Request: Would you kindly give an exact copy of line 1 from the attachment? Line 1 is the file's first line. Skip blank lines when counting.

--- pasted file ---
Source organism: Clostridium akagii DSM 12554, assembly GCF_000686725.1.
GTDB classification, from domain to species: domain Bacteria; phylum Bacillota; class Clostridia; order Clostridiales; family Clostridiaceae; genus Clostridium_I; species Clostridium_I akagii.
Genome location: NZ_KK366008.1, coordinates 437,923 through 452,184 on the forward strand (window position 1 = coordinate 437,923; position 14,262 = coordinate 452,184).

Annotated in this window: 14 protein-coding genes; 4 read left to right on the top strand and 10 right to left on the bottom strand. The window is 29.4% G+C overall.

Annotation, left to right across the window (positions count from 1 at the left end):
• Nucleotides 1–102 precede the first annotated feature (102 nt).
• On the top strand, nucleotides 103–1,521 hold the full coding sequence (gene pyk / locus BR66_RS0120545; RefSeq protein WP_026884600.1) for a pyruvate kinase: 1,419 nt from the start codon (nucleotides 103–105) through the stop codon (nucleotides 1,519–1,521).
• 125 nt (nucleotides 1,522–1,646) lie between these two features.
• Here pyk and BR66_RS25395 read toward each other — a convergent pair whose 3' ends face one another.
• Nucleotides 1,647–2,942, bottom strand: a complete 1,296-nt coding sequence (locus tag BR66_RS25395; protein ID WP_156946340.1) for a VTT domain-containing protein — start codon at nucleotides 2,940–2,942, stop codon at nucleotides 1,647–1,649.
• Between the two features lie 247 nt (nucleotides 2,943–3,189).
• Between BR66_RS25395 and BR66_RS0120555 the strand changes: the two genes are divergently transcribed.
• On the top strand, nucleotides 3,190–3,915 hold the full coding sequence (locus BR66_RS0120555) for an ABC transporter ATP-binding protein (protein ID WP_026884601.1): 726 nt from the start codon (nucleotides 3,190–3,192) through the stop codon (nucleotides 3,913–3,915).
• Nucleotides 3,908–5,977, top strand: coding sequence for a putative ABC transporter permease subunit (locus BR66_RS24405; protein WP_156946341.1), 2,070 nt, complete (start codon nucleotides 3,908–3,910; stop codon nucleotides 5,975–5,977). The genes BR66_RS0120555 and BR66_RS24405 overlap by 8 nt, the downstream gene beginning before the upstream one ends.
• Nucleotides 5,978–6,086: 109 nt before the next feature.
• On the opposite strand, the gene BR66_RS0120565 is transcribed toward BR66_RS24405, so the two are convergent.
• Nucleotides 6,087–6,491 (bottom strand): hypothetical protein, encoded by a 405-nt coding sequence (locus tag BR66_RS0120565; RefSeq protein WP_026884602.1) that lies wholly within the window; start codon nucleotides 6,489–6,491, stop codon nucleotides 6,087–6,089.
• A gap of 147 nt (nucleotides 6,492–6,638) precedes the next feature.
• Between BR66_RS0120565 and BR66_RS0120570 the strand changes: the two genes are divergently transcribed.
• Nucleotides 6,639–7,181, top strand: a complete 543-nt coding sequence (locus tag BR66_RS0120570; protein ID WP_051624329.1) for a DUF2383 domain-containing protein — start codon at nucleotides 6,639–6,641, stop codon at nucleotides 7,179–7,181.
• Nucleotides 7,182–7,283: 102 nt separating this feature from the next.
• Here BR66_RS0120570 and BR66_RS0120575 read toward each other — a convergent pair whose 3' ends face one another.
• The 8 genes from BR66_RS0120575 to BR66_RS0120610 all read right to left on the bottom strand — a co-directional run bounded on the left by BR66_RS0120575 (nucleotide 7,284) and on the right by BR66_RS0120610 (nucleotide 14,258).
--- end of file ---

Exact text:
Source organism: Clostridium akagii DSM 12554, assembly GCF_000686725.1.